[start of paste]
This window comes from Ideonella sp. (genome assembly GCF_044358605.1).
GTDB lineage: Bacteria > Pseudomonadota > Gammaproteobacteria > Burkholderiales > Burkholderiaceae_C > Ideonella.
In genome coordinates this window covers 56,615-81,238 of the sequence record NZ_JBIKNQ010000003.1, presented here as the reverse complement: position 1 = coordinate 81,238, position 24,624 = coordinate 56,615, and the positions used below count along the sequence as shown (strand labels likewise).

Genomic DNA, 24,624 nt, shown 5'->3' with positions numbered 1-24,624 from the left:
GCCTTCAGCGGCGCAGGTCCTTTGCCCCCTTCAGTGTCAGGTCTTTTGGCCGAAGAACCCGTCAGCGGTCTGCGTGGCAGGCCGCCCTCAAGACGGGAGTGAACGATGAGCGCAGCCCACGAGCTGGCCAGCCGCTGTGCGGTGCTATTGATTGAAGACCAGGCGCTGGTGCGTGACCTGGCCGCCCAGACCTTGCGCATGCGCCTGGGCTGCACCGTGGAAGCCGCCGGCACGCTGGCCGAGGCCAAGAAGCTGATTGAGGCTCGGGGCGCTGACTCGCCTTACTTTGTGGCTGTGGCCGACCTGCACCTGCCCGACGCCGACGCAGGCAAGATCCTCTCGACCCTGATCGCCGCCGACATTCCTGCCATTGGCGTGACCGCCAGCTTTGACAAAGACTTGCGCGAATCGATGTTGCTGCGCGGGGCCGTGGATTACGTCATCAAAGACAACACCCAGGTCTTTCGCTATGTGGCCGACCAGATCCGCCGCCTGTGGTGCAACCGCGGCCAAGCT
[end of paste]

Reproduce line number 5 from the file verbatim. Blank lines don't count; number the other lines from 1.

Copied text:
GCCTTCAGCGGCGCAGGTCCTTTGCCCCCTTCAGTGTCAGGTCTTTTGGCCGAAGAACCCGTCAGCGGTCTGCGTGGCAGGCCGCCCTCAAGACGGGAGTGAACGATGAGCGCAGCCCACGAGCTGGCCAGCCGCTGTGCGGTGCTATTGATTGAAGACCAGGCGCTGGTGCGTGACCTGGCCGCCCAGACCTTGCGCATGCGCCTGGGCTGCACCGTGGAAGCCGCCGGCACGCTGGCCGAGGCCAAGAAGCTGATTGAGGCTCGGGGCGCTGACTCGCCTTACTTTGTGGCTGTGGCCGACCTGCACCTGCCCGACGCCGACGCAGGCAAGATCCTCTCGACCCTGATCGCCGCCGACATTCCTGCCATTGGCGTGACCGCCAGCTTTGACAAAGACTTGCGCGAATCGATGTTGCTGCGCGGGGCCGTGGATTACGTCATCAAAGACAACACCCAGGTCTTTCGCTATGTGGCCGACCAGATCCGCCGCCTGTGGTGCAACCGCGGCCAAGCT